A type of → brown dwarf with an → effective temperature between about 1200 K and 500 K, i.e. colder than the preceding type → L dwarf. The spectra of T dwarfs are characterized by the presence of → methane (CH4) bands in the → near infrared. The presence of these bands, broad H2O features, and H2 collision-induced absorption radically alter the spectral energy distributions of T dwarfs compared to a black body at the same temperature. Hence near-infrared colors become increasingly blue (J - K ~ 0) as compared to L dwarfs. The first T dwarf, called → Gl 229B, was discovered by Nakajima et al. (1995, Nature 378, 463). The spectral classification scheme (subtypes T0 to T9) currently used was defined by Burgasser et al. (2002, ApJ 564, 421).
For the reasoning behind the choice of the letter T, see Kirkpatrick et al. 1993, ApJ 406, 701; → dwarf.
Fr.: T Tauri
The most famous young stellar object, the prototype of → T Tauri stars which is located in the Taurus-Auriga star forming region at a distance of about 140 pc. T Tauri is about 2.4 solar masses and about 7 million years old. Complex structures of shock heated gas indicative of outflows surround the star, both on sub-arcsecond and larger scales. The → accretion rate is estimated to be (3-6) x 10-8 solar masses per year. T Tauri has a companion (about 0.7 arcseconds apart) which is invisible in the optical and has been observed to be strongly variable in infrared. It is an intermediate mass young star (2.5 solar masses) surrounded by a → circumstellar disk. This star is itself a → close binary, the component being a low mass star (0.6 solar masses) also surrounded by circumstellar material.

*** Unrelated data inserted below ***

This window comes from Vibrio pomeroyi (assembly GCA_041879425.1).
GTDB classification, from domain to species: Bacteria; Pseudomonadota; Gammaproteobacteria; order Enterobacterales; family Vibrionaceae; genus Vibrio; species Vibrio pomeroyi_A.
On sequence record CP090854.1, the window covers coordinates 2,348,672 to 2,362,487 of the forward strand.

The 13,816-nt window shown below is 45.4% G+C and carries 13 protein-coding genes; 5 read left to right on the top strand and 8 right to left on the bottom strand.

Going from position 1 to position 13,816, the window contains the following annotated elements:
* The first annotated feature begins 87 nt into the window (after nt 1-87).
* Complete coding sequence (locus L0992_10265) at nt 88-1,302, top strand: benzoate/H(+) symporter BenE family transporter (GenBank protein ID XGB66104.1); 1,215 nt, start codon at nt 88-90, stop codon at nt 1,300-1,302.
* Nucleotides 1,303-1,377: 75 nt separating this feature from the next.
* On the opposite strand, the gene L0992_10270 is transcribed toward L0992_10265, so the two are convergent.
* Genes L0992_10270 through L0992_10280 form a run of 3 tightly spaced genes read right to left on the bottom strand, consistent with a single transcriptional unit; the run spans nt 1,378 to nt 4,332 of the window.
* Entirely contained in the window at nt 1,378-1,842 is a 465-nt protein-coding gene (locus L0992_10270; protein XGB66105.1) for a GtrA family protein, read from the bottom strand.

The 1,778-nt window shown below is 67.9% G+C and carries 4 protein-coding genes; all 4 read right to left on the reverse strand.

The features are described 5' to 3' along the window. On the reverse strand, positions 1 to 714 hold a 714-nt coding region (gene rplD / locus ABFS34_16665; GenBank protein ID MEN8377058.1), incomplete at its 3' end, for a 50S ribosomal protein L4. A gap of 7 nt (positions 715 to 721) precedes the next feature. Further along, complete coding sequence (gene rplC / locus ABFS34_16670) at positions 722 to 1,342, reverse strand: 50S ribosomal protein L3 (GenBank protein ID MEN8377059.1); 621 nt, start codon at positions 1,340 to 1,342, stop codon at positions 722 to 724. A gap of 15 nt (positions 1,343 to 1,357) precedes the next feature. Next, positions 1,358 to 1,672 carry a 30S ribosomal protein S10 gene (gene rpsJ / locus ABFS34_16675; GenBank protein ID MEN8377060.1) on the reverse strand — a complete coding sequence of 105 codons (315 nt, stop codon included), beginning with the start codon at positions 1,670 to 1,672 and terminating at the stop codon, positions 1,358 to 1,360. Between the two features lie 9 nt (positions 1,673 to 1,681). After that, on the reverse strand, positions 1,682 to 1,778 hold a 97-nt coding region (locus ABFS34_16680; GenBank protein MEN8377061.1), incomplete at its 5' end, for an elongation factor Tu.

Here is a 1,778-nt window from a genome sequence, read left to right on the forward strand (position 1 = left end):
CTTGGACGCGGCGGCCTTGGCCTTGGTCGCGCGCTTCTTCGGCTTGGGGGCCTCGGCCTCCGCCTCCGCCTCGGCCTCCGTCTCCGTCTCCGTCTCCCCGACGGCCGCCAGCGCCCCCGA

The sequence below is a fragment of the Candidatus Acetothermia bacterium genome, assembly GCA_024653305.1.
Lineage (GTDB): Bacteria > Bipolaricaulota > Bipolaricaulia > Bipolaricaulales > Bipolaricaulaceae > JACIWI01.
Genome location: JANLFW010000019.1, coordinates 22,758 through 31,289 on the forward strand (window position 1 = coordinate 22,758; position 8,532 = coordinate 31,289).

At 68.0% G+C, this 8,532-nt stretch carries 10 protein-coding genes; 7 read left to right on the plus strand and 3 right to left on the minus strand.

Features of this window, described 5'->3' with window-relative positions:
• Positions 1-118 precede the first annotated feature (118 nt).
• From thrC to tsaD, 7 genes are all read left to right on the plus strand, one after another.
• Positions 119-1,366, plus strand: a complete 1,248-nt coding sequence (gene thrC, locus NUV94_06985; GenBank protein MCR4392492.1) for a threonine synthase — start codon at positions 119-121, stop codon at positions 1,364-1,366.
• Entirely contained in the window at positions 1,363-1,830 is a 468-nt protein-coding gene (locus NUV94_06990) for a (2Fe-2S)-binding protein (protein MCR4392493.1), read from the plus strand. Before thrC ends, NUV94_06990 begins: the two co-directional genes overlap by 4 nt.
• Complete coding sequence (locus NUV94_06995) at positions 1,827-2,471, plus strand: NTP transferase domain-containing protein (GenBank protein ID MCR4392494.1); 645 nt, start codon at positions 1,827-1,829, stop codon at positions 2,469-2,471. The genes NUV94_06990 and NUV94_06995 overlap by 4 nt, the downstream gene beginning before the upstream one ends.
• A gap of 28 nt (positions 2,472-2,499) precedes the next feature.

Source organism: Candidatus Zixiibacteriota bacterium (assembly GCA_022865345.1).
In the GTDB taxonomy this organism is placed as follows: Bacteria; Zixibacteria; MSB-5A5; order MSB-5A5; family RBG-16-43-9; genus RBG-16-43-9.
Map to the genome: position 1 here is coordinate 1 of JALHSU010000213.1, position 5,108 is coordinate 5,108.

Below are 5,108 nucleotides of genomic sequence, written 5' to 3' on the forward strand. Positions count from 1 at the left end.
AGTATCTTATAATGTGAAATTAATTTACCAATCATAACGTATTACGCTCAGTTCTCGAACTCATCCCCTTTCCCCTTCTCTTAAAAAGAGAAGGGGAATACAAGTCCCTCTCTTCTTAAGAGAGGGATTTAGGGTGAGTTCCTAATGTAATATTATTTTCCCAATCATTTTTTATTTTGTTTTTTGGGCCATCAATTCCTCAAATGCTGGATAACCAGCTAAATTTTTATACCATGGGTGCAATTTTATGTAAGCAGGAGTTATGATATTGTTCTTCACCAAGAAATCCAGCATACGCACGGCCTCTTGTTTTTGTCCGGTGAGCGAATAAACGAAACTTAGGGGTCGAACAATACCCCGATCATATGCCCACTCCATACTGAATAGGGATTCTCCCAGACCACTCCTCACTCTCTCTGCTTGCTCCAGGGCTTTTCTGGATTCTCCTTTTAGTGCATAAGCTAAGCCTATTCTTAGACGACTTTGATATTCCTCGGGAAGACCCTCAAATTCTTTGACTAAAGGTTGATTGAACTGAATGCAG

T, letter of alphabet; Tauri genitive of → Taurus.
T Tauri star
Fr.: étoile T Tauri
A member of a class of young stellar objects of roughly 1 solar mass showing strong → infrared excess emission attributed to → circumstellar disks and found within or close to molecular clouds. T Tauri stars are → protostars in the final stages of formation to become a stable → main sequence star. The nuclear reactions in their core have not yet stabilised and the stars are known for the variability of their brightness. See also → classical T Tauri star, → weak-line T Tauri star.